One of the first studies to raise questions about possible long-term CNS effects of OPs was an uncontrolled study of industrial workers exposed in the 1950s and 1960s (Metcalf and Holmes, 1969). This case series identified long-term alterations in workers’ EEG and cognition. It provided the impetus for studies in rhesus monkeys (Burchfiel et al., 1976, described earlier) and the first controlled study of long-term CNS effects in workers accidentally exposed to sarin (Duffy et al., 1979; Burchfiel and Duffy, 1982). Researchers studied a population of 77 workers with previously documented accidental exposure at a manufacturing plant and compared them to unexposed controls from the same plant (n = 38) on EEG activity. None had been exposed within a year of the study. Exposed workers had one or more exposure incidents within the previous 6 years. At the time of exposure, they had clinical signs and depressed erythrocyte cholinesterase activity (by at least 25 percent). The EEG investigation consisted of spectral analysis of tape-recorded EEGs, visual inspection of routine clinical EEGs, and visual inspection of all-night sleep EEGs. Univariate and multivariate analysis of the EEG power spectra showed significant increase in high-frequency, beta activity (15–30 Hz) in temporal, central, and occipital regions in workers exposed to sarin compared to the control group (p < .001). There was a discrepancy between increased amounts of slow-wave activity in the delta and theta frequency bands (0–8 Hz) seen on visual inspection of EEG and the absence of such a finding by spectral analysis for the group exposed to sarin. Analysis of all-night sleep recordings showed a significant increase in the amount of REM (rapid eye movement) sleep only in the workers exposed to sarin. The clinical significance of these changes was not clear. Exposed workers also reported increased dreaming, instances of irritability, disturbed memory, and difficulty in maintaining alertness and attention (Burchfiel and Duffy, 1982), although methodological details of the symptom reporting were not provided. The increase in EEG beta activity in both monkeys (see earlier discussion) and humans years after acute exposure to sarin lends credence to a chronic CNS effect of sarin.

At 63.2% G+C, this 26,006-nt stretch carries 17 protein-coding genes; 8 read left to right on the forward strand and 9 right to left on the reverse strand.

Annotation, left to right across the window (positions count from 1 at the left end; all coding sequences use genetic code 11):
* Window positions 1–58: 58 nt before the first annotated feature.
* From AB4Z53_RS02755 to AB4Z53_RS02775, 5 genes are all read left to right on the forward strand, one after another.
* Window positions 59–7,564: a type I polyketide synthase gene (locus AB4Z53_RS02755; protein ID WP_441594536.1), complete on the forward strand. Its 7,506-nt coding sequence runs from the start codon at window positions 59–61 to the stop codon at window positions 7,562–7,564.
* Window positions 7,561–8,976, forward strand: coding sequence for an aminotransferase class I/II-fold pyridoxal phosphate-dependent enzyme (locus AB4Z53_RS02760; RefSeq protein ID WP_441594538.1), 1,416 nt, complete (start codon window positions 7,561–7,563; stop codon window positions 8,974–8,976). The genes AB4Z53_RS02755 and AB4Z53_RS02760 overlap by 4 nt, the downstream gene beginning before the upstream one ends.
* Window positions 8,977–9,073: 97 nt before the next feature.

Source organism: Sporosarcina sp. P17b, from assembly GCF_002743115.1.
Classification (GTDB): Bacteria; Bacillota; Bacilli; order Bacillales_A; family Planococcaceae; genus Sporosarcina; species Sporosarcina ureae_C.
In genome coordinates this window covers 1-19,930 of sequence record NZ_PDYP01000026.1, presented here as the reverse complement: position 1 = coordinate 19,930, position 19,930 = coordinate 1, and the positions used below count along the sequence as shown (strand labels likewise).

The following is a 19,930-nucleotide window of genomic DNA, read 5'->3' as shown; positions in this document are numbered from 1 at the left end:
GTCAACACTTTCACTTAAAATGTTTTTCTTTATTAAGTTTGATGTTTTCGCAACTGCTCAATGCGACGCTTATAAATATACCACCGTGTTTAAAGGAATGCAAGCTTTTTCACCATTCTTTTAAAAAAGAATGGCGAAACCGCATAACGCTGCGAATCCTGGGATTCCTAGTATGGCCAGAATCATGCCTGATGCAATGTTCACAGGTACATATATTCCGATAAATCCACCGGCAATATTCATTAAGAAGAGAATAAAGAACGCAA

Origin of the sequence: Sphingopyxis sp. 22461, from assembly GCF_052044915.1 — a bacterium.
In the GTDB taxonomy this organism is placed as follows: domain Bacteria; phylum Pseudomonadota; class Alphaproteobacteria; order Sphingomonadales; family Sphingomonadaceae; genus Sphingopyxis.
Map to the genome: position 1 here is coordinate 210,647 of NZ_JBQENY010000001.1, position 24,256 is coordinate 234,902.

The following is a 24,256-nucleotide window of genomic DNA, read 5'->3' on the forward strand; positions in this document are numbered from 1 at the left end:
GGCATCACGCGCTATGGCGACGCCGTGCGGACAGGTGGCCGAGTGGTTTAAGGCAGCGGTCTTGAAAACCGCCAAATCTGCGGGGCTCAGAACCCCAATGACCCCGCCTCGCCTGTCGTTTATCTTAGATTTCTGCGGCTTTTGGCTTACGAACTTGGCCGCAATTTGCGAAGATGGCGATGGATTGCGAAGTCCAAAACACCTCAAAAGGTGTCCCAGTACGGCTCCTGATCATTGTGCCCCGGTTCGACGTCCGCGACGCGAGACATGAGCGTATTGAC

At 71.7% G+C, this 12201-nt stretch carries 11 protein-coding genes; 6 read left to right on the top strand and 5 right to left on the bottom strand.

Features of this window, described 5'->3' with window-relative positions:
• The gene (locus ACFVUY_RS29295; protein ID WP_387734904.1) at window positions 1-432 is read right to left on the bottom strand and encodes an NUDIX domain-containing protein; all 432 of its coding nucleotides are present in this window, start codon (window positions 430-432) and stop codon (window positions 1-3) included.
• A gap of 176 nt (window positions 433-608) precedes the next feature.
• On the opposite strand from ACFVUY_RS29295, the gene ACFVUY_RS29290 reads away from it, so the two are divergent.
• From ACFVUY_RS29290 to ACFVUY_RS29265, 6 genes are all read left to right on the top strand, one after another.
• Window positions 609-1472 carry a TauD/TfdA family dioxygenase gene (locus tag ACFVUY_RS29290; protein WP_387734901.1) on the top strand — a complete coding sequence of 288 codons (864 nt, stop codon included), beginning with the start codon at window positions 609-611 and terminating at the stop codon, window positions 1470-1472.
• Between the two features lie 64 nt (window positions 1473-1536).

In the late evening of June 27, 1994, Japanese terrorists spread sarin vapor, using a heater and fan mounted on a truck, in a residential neighborhood near the center of Matsumoto, Japan (Nakajima et al., 1997). About 600 people (residents and rescue teams) developed acute symptoms of sarin exposure (i.e., the acute cholinergic syndrome); 58 were admitted to hospitals, 253 sought medical assistance, and 7 people died. Sarin was later detected in air and water samples by gas chromatograph-mass spectrometry (GC-MC) (Nakajima et al., 1998). Several case reports, case series, and a population-based epidemiologic study emerged from this attack on a civilian population. The population-based study, the first of its kind on sarin exposure, identified symptoms persisting up to 3